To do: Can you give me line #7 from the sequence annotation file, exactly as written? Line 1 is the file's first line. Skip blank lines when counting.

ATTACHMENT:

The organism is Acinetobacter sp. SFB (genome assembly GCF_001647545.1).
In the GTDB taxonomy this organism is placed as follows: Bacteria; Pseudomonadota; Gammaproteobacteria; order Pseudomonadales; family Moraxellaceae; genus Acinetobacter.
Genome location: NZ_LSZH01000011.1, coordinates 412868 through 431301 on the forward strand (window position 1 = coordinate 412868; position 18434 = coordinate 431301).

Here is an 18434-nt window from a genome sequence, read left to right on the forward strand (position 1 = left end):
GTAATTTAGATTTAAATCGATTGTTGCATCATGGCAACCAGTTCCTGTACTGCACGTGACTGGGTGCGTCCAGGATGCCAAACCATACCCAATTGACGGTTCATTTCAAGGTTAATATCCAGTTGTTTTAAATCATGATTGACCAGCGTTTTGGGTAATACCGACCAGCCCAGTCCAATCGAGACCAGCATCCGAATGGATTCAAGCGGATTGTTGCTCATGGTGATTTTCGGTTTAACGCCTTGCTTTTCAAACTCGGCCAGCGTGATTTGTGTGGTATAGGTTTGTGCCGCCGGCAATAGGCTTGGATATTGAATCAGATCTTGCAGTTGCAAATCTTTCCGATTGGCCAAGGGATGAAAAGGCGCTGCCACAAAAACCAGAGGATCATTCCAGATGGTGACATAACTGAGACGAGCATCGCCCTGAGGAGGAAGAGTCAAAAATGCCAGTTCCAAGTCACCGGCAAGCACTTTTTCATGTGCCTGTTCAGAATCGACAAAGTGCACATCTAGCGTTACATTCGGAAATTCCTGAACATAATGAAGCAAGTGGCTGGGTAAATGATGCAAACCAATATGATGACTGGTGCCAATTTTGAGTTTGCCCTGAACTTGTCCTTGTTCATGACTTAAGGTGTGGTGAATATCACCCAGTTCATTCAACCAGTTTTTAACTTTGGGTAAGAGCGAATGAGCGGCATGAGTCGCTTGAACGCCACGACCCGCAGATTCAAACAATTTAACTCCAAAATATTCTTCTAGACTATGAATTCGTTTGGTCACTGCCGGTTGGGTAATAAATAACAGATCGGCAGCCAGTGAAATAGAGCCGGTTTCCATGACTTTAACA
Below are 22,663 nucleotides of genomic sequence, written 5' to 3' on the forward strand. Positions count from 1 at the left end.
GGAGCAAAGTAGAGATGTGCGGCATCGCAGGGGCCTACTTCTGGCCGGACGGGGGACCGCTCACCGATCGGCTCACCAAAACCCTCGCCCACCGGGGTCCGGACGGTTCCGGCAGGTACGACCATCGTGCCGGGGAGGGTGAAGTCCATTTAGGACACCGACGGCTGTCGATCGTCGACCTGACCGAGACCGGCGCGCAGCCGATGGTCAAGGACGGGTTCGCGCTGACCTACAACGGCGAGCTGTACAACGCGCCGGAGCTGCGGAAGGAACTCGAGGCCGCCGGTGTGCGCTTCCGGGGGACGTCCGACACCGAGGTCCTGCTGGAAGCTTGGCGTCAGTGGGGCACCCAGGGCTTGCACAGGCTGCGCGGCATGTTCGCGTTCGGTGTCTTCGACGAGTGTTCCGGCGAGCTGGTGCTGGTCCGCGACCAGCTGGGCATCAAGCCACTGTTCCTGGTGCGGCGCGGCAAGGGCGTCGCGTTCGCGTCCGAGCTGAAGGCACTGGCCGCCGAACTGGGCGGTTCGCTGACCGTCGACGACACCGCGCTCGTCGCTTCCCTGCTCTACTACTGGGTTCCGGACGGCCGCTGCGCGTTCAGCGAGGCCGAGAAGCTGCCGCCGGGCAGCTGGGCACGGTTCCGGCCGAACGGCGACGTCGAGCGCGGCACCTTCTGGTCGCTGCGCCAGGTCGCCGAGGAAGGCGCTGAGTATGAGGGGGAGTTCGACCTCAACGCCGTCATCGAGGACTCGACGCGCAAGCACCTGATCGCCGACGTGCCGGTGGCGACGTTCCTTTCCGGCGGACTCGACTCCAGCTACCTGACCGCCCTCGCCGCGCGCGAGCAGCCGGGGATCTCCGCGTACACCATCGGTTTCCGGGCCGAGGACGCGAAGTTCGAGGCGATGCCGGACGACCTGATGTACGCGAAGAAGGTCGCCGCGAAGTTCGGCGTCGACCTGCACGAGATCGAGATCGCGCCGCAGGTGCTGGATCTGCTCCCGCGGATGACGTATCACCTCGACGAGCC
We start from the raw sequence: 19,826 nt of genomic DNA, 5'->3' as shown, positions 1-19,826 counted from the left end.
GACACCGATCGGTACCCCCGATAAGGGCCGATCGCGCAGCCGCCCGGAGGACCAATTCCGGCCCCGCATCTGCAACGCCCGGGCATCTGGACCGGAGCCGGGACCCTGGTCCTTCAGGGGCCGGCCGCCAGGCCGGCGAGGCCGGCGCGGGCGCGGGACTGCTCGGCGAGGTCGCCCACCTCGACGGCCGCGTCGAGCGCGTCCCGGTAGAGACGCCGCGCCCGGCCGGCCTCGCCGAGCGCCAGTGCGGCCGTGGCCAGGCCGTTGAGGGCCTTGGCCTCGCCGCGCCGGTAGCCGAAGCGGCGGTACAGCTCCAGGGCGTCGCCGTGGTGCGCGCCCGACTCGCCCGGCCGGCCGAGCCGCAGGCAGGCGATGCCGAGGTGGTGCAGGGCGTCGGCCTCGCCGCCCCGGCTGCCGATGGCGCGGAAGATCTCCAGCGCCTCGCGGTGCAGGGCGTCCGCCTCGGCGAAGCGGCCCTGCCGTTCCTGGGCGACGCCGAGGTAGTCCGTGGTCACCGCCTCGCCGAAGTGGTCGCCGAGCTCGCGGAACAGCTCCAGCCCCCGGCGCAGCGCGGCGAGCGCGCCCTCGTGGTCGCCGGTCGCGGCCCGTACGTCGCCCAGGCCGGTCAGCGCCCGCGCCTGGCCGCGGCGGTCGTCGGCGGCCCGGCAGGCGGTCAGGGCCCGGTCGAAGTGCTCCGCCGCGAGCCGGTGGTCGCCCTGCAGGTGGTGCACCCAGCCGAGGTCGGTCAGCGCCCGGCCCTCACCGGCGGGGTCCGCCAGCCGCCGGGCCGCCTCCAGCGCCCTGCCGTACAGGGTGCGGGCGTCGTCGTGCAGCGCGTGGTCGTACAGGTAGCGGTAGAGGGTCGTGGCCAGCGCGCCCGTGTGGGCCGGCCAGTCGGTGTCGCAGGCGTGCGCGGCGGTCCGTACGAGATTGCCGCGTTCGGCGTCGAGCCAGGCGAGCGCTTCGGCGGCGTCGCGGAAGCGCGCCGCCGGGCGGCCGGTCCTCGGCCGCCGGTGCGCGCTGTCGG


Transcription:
GGAGCAAAGTAGAGATGTGCGGCATCGCAGGGGCCTACTTCTGGCCGGACGGGGGACCGCTCACCGATCGGCTCACCAAAACCCTCGCCCACCGGGGTCCGGACGGTTCCGGCAGGTACGACCATCGTGCCGGGGAGGGTGAAGTCCATTTAGGACACCGACGGCTGTCGATCGTCGACCTGACCGAGACCGGCGCGCAGCCGATGGTCAAGGACGGGTTCGCGCTGACCTACAACGGCGAGCTGTACAACGCGCCGGAGCTGCGGAAGGAACTCGAGGCCGCCGGTGTGCGCTTCCGGGGGACGTCCGACACCGAGGTCCTGCTGGAAGCTTGGCGTCAGTGGGGCACCCAGGGCTTGCACAGGCTGCGCGGCATGTTCGCGTTCGGTGTCTTCGACGAGTGTTCCGGCGAGCTGGTGCTGGTCCGCGACCAGCTGGGCATCAAGCCACTGTTCCTGGTGCGGCGCGGCAAGGGCGTCGCGTTCGCGTCCGAGCTGAAGGCACTGGCCGCCGAACTGGGCGGTTCGCTGACCGTCGACGACACCGCGCTCGTCGCTTCCCTGCTCTACTACTGGGTTCCGGACGGCCGCTGCGCGTTCAGCGAGGCCGAGAAGCTGCCGCCGGGCAGCTGGGCACGGTTCCGGCCGAACGGCGACGTCGAGCGCGGCACCTTCTGGTCGCTGCGCCAGGTCGCCGAGGAAGGCGCTGAGTATGAGGGGGAGTTCGACCTCAACGCCGTCATCGAGGACTCGACGCGCAAGCACCTGATCGCCGACGTGCCGGTGGCGACGTTCCTTTCCGGCGGACTCGACTCCAGCTACCTGACCGCCCTCGCCGCGCGCGAGCAGCCGGGGATCTCCGCGTACACCATCGGTTTCCGGGCCGAGGACGCGAAGTTCGAGGCGATGCCGGACGACCTGATGTACGCGAAGAAGGTCGCCGCGAAGTTCGGCGTCGACCTGCACGAGATCGAGATCGCGCCGCAGGTGCTGGATCTGCTCCCGCGGATGACGTATCACCTCGACGAGCC